Skywatchers of Ancient Mexico helped establish the field of archaeoastronomy, and it remains the standard introduction to this subject. Combining basic astronomy with archaeological and ethnological data, it presented a readable and entertaining synthesis of all that was known of ancient astronomy in the western hemisphere as of 1980.
In this revised edition, Anthony Aveni draws on his own and
others' discoveries of the past twenty years to bring the
Skywatchers story up to the present. He offers new data and
interpretations in many areas, including:
With this updated information, Skywatchers will serve a new generation of general and scholarly readers and will be useful in courses on archaeoastronomy, astronomy, history of astronomy, history of science, anthropology, archaeology, and world religions.
Winner of several teaching awards, including National Professor of the Year from the Council for the Advancement and Support of Education, Anthony F. Aveni is the Russell B. Colgate Professor of Astronomy and Anthropology at Colgate University in upstate New York.
Strangers do it, friends do it, politicians do it and so do chimpanzees: in fact, the handshake is so deeply embedded in our history and culture that it might even be older than humanity itself. So let's shake on it, and join palaeoanthropologist Ella Al-Shamahi as she embarks on a fascinating voyage of discovery through everything from evolutionary biology to the etiquette of modern life. Whether in ancient cave paintings or WHO guidelines, the handshake has helped us seal the deal, welcome a stranger and end conflict - as well as testifying to the enduring power of human contact.
The number of travelers France welcomes each year is as great as its population-some sixty million. They arrive to experience not only the latest fashions in clothing, art, and cuisine, but also the vestiges of a past that encompasses a half million years. Among these vestiges are Neolithic cave paintings, Roman villas and temples, medieval cathedrals, and royal chateaux. This concise volume outlines French history from prehistoric times to the twenty-first century. The diverse themes discussed include the relations of France with its neighbors, the ever-present tension between national unity and regional autonomy, the role of the Catholic Church, and developments in public works and education. In order to lend this vast panorama a more human face, the author gives special attention to the life of at least one individual in each major era.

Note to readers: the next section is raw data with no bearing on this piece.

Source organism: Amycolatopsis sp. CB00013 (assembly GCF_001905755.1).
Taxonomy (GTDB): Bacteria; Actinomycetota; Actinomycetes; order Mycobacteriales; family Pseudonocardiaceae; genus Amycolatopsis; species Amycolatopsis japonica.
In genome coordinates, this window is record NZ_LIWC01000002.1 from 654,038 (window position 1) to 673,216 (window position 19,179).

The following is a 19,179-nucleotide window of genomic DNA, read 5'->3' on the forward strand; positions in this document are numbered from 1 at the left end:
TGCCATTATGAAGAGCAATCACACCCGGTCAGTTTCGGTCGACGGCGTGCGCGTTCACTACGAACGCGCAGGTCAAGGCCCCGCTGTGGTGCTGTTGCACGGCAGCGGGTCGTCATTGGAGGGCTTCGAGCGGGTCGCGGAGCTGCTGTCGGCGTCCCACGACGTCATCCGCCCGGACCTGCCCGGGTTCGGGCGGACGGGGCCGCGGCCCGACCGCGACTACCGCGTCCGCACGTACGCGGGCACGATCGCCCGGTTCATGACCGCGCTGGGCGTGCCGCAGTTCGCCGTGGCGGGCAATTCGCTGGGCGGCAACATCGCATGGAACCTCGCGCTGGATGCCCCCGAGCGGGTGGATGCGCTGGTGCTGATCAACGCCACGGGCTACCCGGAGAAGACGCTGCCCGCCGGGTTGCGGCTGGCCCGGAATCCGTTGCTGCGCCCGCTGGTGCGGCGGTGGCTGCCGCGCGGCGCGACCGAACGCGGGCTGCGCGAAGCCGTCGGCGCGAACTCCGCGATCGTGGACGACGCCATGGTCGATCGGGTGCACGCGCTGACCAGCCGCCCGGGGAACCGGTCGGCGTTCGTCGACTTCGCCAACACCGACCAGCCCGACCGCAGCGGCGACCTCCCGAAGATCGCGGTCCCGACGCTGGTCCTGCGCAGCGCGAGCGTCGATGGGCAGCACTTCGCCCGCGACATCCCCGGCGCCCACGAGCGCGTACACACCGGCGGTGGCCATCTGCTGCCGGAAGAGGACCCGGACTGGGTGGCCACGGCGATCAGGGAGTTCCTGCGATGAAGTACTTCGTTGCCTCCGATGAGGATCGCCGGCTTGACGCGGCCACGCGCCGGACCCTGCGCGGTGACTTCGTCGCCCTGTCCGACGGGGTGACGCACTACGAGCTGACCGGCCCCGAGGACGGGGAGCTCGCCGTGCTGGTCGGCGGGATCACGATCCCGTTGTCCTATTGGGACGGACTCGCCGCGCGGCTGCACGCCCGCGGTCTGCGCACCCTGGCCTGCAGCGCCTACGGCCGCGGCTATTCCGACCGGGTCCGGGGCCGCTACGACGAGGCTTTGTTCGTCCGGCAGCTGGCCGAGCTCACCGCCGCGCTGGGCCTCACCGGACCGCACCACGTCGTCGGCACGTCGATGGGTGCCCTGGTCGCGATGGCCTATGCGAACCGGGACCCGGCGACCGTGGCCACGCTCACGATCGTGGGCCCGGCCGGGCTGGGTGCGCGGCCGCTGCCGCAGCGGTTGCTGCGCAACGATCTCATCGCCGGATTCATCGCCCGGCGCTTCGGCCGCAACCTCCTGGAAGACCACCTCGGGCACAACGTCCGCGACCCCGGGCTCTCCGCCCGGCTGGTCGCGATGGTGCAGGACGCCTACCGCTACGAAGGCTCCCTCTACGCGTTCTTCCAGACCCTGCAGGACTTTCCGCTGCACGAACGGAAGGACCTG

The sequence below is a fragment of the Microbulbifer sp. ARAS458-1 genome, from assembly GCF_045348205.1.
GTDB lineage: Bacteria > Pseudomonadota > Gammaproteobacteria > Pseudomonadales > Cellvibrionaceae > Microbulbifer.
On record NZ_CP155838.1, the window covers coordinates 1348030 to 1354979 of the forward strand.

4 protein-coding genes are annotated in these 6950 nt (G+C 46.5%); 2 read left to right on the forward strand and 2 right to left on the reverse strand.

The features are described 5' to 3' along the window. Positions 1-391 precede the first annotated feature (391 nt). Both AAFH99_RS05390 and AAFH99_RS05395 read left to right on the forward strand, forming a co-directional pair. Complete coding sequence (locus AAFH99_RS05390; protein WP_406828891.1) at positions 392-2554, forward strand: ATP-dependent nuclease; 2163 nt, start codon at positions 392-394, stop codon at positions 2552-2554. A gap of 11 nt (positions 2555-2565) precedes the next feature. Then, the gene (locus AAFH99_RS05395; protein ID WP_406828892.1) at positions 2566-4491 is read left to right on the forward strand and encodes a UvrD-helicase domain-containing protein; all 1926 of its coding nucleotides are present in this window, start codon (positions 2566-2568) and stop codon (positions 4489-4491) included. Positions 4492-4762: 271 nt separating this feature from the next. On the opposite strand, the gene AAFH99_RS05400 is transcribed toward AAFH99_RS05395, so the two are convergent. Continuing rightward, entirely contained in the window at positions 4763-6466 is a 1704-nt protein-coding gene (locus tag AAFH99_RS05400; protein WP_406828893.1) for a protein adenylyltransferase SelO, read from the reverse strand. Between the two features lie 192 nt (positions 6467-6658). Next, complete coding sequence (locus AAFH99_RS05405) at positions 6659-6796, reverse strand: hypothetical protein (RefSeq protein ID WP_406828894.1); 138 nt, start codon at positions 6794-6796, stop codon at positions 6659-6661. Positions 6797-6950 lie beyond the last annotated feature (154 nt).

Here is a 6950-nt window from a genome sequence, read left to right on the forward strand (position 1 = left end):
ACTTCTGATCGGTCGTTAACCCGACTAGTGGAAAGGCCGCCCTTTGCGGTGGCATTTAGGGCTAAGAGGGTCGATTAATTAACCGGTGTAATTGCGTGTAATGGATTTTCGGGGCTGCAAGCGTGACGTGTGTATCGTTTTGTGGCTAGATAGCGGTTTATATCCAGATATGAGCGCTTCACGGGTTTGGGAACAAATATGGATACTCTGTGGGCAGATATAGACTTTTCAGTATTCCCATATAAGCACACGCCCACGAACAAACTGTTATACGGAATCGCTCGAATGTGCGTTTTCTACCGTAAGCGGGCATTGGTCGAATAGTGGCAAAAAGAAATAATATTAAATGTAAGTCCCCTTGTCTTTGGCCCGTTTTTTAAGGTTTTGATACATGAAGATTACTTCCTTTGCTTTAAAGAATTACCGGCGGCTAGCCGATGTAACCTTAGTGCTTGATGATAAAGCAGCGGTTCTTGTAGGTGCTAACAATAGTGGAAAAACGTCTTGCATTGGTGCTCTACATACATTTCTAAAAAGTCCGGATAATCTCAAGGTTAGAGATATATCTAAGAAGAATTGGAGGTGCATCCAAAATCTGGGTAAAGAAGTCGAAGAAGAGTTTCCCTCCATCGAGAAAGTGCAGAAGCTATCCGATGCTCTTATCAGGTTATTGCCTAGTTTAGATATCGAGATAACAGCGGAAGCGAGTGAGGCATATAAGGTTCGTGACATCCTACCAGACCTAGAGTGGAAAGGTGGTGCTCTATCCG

'It's a little book of wonder, it's fantastic' Chris Evans 'A fabulously sparky, wide-ranging and horizon-broadening little study ... joyously unboring' Sunday Times Friends do it, strangers do it and so do chimpanzees - and it's not just deeply embedded in our history and culture, it may even be written in our DNA. The humble handshake, it turns out, has a rich and surprising history. So let's join palaeoanthropologist Ella Al-Shamahi as she embarks on a funny and fascinating voyage of discovery - from the handshake's origins (at least seven million years ago) all the way to its sudden disappearance in March 2020. Drawing on new research, anthropological insights and first-hand experience, she'll reveal how this most friendly of gestures has played a role in everything from meetings with uncontacted tribes to political assassinations - and what it tells us about the enduring power of human contact. Because the story of the handshake ... is far from over.
The Assiniboia school is unique within Canada's Indian Residential School system. It was the first residential high school in Manitoba and one of the only residential schools in Canada to be located in a large urban setting. Operating between 1958 and 1973 in a period when the residential school system was in decline, it produced several future leaders, artists, educators, knowledge keepers, and other notable figures. It was in many ways an experiment within the broader destructive framework of Canadian residential schools.Stitching together memories of arrival at, day-to-day life within, and departure from the school with a socio-historical reconstruction of the school and its position in both Winnipeg and the larger residential school system, Did You See Us? offers a glimpse of Assiniboia that is not available in the archival records. It connects readers with a specific residential school and illustrates that residential schools were often complex spaces where forced assimilation and Indigenous resilience co-existed. These recollections of Assiniboia at times diverge, but together exhibit Survivor resilience and the strength of the relationships that bond them to this day. The volume captures the troubled history of residential schools. At the same time, it invites the reader to join in a reunion of sorts, entered into through memories and images of students, staff, and neighbours. It is a gathering of diverse knowledges juxtaposed to communicate the complexity of the residential school experience.